It's a completely and totally high stakes process. Kids are pressured to find the "right" school. They feel like they are expected to know what they want to be when they grow up, long before they are actually grown up. They worry about making a mistake and choosing wrongly. It's not easy or comforting to be a kid going through the process these days. In contrast, parents know that no choice is permanent. They know that the odds of a kid actually knowing what they want to do with their lives (and then sticking with it for the duration of their work life) are pretty low. They don't worry about that stuff as much. Instead, parents are stressed about paying for whichever school takes their child's fancy. They wonder how their child is going to do without them around to help and care and nag. They wonder how often their child will remember to do laundry and change sheets and if the alarm clock will ever be enough to get the kid out of bed. Or maybe these last ones are only my worries. Parents worry about whether or not their kid will get into the college of their choice, or get into college at all. They worry about hurt feelings when/if a "No" comes winging its way through the mail or across the internet because those "No" letters come just as surely as the "Yes" letters. It's not easy or comforting being a parent with a child going through this process these days either.
But you are not alone in all of this. Sure, there are the actual kids and parents you know who are also going through it at the same time but we all know that comparisons between real situations never makes you feel any better (unless your kid happens to be the valedictorian or something). And so I turn to books. Some of them make you a little bit panicky, some of them make you feel like you and your child have a reasonably decent grasp on this crazy situation--or at least as much of one as you can have if you aren't financially blessed enough to build a building or endow a chair in order to get your kid into the school of his or her choice, and some of them make you laugh. At least I'm fairly certain there are some of the latter kind out there. I may be a little too immersed in the process right now to really appreciate over the top, ridiculous college application humor.
Over the years I have read and enjoyed a lot of fiction set on college campuses. There are some amazing writers out there who skewer academia beautifully. But I was less familiar with books on the process of getting to the campus in the first place. I like to read books about places I have been and places I am going to be traveling to so why wouldn't I want to read about the place my children and I are in in life right now? One reason not to is, of course, the panic factor. And I wouldn't be honest if I didn't admit that the books I've read so far have increased my anxiety a little (or a lot) but they've been good and interesting reads, engaging and even sometimes funny. They may not make the actual process here any easier but they do assure me I'm not alone, and it could be worse, and oh my gosh, we didn't do that and maybe we should!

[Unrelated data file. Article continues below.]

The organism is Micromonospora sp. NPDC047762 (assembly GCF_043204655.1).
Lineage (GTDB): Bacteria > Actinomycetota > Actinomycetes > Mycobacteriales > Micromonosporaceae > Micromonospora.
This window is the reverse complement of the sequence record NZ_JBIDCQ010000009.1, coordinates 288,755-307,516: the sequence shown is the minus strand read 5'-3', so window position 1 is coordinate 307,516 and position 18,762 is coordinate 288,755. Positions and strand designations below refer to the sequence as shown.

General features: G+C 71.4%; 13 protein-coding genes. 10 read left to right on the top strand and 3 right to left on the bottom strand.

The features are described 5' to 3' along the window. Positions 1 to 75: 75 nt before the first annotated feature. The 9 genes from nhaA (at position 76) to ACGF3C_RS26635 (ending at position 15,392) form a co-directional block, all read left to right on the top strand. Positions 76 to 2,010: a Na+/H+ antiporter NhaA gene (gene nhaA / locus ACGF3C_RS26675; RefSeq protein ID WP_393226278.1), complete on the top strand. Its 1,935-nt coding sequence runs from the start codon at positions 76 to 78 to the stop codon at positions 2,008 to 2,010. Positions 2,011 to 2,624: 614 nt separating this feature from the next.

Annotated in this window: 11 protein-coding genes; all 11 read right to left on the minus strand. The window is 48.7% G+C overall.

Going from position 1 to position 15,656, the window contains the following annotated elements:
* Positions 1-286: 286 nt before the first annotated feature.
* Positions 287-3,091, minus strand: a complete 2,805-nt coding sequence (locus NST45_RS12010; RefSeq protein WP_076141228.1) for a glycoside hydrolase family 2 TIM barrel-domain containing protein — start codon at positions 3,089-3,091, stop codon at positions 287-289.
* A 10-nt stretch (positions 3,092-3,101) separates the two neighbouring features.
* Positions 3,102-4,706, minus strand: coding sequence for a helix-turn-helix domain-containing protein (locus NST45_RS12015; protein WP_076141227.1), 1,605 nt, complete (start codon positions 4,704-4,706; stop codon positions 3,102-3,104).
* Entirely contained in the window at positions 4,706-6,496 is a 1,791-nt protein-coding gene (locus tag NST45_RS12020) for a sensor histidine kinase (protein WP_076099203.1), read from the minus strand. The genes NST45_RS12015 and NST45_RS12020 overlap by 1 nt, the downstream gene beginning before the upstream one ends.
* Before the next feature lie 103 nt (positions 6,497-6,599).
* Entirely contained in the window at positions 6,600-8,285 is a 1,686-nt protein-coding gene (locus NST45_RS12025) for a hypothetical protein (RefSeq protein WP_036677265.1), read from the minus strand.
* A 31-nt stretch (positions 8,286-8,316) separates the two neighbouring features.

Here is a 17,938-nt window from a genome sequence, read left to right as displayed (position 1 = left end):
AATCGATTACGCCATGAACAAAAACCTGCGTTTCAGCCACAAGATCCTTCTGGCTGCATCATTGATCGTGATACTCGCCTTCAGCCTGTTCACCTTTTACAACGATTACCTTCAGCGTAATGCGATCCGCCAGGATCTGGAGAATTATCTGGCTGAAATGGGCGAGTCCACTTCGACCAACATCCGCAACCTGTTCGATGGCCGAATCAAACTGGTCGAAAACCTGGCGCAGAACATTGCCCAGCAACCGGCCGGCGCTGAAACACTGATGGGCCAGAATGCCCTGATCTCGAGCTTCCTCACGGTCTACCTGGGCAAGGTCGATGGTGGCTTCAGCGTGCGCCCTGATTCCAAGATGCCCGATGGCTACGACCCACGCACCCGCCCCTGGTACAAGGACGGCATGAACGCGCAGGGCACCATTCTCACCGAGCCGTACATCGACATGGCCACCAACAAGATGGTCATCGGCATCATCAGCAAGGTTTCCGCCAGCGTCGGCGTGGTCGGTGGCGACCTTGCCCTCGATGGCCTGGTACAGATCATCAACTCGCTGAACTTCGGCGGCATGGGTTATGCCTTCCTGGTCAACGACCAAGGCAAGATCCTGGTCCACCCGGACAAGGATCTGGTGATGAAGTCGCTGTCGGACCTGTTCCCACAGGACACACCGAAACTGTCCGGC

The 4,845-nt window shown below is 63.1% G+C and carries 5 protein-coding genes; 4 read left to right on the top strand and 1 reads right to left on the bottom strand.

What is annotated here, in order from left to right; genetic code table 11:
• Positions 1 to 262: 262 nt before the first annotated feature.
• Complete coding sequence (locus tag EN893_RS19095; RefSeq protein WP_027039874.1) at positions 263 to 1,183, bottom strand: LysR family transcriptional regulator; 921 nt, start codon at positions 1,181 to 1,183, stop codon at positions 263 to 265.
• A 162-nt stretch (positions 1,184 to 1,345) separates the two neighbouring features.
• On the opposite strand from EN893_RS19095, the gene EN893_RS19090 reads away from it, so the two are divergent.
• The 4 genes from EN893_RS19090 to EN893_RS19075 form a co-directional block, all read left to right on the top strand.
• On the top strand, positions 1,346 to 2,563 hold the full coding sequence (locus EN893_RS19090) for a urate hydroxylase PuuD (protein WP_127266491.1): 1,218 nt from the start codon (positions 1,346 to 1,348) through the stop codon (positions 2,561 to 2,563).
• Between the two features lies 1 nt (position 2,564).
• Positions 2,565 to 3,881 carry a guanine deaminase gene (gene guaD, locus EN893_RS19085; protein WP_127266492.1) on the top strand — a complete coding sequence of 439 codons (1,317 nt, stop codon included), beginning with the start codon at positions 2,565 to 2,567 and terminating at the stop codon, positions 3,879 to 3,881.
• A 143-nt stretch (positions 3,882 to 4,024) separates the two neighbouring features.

Here's the reading list I have so far but please feel free to add more to my stack if you know of one that I'll be able to read without a brown paper bag sitting beside me to help with the hyperventilating:
Getting In by James Finney Boylan
Early Decision: Based on a True Frenzy by Lacey Crawford
Acceptance by Susan Coll
The Gatekeepers: Inside the Admissions Process of a Premier College by Jacques Steinberg
The Perfect Score Project: Uncovering the Secrets of the SAT by Debbie Stier
Crazy U: One Dad's Crash Course on Getting His Kid into College by Andrew Ferguson
Admission by Jean Hanff Korelitz)
I'll probably have all of the above read by the time the 7th grader forces me back through the process again several years from now. And maybe by then I will feel like an expert and worry about all of it less. Maybe pigs will fly too, right?
In other reading news, my reading this past week took me to France where a woman who cleans the cathedral of Chartres is confronted by an unpleasant older woman in town and by the past she thought she'd long since put behind her. I went to Lowell, Massachusetts where a young mill girl advocates for her rights and those of her fellow mill workers despite her growing feelings for the mill owner's son. I traveled all over with a man who is in search of the truth of who his deceased father was really and thinks he can only find it in his father's five ex-wives. And as the above suggests, I went on college visits in the northeast riding around in a Winnebago with a kooky and dysfunctional extended family and I'm just off to Iowa City with the ex-wife of a disgraced former politician as she enters an MFA program. Where have your reading travels taken you this past week?